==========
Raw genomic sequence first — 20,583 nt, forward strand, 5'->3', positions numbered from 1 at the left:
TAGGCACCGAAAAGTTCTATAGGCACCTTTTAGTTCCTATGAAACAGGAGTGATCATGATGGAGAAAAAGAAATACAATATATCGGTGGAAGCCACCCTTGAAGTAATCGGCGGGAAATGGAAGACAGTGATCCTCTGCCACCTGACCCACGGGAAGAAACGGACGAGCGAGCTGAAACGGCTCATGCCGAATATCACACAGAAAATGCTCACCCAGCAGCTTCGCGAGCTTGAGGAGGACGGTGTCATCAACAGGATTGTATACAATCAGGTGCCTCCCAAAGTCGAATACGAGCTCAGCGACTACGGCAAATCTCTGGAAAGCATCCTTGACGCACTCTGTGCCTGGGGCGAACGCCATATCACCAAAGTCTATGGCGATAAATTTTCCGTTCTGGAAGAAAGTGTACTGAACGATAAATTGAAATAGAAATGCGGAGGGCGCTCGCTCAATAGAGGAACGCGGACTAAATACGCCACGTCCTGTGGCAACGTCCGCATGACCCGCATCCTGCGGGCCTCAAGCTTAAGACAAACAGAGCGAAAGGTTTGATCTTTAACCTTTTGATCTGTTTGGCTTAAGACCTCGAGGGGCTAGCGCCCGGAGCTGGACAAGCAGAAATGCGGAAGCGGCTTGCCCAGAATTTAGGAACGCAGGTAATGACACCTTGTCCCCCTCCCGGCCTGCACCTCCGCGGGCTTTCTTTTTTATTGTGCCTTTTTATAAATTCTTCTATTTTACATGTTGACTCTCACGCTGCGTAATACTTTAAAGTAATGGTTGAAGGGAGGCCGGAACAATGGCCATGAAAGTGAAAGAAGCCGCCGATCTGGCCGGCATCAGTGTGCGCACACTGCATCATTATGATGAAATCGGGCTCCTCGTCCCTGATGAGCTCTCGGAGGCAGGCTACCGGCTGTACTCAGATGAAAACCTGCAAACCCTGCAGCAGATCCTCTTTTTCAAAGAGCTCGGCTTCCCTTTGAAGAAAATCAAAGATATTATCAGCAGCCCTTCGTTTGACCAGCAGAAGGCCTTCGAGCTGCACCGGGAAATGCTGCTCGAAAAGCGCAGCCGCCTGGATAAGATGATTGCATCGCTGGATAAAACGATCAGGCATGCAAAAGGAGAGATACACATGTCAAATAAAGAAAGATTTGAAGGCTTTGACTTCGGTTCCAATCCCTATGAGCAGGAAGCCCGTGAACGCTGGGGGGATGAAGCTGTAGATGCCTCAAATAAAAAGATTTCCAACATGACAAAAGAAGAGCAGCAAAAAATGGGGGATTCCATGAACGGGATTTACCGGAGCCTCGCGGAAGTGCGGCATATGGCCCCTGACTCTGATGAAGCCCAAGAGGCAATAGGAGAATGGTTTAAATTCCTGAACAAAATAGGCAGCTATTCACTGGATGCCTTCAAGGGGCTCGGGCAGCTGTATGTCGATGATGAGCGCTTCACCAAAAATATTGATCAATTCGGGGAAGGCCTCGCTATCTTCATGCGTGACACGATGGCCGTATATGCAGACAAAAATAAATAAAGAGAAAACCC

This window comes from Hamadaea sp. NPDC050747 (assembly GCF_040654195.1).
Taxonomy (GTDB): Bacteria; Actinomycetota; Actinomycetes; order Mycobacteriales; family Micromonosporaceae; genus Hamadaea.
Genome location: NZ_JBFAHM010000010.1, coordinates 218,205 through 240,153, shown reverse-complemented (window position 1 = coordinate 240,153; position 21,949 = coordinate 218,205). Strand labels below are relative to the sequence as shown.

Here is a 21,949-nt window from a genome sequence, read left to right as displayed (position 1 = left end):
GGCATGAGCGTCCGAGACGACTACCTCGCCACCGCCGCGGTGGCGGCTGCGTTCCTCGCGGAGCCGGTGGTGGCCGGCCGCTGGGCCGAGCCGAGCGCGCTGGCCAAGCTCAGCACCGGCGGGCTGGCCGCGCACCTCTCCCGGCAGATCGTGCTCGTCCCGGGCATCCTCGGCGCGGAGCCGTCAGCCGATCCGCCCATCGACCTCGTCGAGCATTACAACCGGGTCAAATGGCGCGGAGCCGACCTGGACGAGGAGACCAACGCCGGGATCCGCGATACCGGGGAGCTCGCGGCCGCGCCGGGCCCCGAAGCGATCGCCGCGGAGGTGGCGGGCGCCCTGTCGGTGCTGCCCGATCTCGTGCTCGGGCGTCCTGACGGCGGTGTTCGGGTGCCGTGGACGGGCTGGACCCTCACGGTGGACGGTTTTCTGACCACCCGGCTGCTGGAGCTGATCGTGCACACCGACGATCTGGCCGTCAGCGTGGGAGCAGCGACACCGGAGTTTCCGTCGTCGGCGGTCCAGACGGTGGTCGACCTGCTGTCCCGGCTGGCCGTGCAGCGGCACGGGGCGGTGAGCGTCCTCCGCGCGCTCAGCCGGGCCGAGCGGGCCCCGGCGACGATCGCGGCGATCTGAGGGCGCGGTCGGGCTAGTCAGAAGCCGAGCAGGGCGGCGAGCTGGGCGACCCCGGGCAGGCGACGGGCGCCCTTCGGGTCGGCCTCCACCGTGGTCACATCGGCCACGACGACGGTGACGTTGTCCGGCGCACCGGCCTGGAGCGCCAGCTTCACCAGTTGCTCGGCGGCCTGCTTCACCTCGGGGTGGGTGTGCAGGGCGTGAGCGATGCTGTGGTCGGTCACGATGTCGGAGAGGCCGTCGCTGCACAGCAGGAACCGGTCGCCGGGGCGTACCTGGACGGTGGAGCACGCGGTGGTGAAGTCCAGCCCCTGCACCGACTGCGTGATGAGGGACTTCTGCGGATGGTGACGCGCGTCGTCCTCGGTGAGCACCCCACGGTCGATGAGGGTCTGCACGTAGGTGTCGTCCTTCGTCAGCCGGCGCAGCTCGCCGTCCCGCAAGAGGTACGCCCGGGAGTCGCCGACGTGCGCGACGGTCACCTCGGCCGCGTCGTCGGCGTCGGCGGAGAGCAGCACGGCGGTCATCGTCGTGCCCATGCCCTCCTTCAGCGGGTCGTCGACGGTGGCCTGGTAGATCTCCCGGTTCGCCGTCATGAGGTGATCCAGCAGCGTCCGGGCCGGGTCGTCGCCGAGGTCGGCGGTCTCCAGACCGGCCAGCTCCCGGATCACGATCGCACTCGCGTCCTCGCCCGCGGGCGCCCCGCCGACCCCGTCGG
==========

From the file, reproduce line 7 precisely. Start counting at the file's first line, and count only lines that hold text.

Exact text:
GGCATGAGCGTCCGAGACGACTACCTCGCCACCGCCGCGGTGGCGGCTGCGTTCCTCGCGGAGCCGGTGGTGGCCGGCCGCTGGGCCGAGCCGAGCGCGCTGGCCAAGCTCAGCACCGGCGGGCTGGCCGCGCACCTCTCCCGGCAGATCGTGCTCGTCCCGGGCATCCTCGGCGCGGAGCCGTCAGCCGATCCGCCCATCGACCTCGTCGAGCATTACAACCGGGTCAAATGGCGCGGAGCCGACCTGGACGAGGAGACCAACGCCGGGATCCGCGATACCGGGGAGCTCGCGGCCGCGCCGGGCCCCGAAGCGATCGCCGCGGAGGTGGCGGGCGCCCTGTCGGTGCTGCCCGATCTCGTGCTCGGGCGTCCTGACGGCGGTGTTCGGGTGCCGTGGACGGGCTGGACCCTCACGGTGGACGGTTTTCTGACCACCCGGCTGCTGGAGCTGATCGTGCACACCGACGATCTGGCCGTCAGCGTGGGAGCAGCGACACCGGAGTTTCCGTCGTCGGCGGTCCAGACGGTGGTCGACCTGCTGTCCCGGCTGGCCGTGCAGCGGCACGGGGCGGTGAGCGTCCTCCGCGCGCTCAGCCGGGCCGAGCGGGCCCCGGCGACGATCGCGGCGATCTGAGGGCGCGGTCGGGCTAGTCAGAAGCCGAGCAGGGCGGCGAGCTGGGCGACCCCGGGCAGGCGACGGGCGCCCTTCGGGTCGGCCTCCACCGTGGTCACATCGGCCACGACGACGGTGACGTTGTCCGGCGCACCGGCCTGGAGCGCCAGCTTCACCAGTTGCTCGGCGGCCTGCTTCACCTCGGGGTGGGTGTGCAGGGCGTGAGCGATGCTGTGGTCGGTCACGATGTCGGAGAGGCCGTCGCTGCACAGCAGGAACCGGTCGCCGGGGCGTACCTGGACGGTGGAGCACGCGGTGGTGAAGTCCAGCCCCTGCACCGACTGCGTGATGAGGGACTTCTGCGGATGGTGACGCGCGTCGTCCTCGGTGAGCACCCCACGGTCGATGAGGGTCTGCACGTAGGTGTCGTCCTTCGTCAGCCGGCGCAGCTCGCCGTCCCGCAAGAGGTACGCCCGGGAGTCGCCGACGTGCGCGACGGTCACCTCGGCCGCGTCGTCGGCGTCGGCGGAGAGCAGCACGGCGGTCATCGTCGTGCCCATGCCCTCCTTCAGCGGGTCGTCGACGGTGGCCTGGTAGATCTCCCGGTTCGCCGTCATGAGGTGATCCAGCAGCGTCCGGGCCGGGTCGTCGCCGAGGTCGGCGGTCTCCAGACCGGCCAGCTCCCGGATCACGATCGCACTCGCGTCCTCGCCCGCGGGCGCCCCGCCGACCCCGTCGG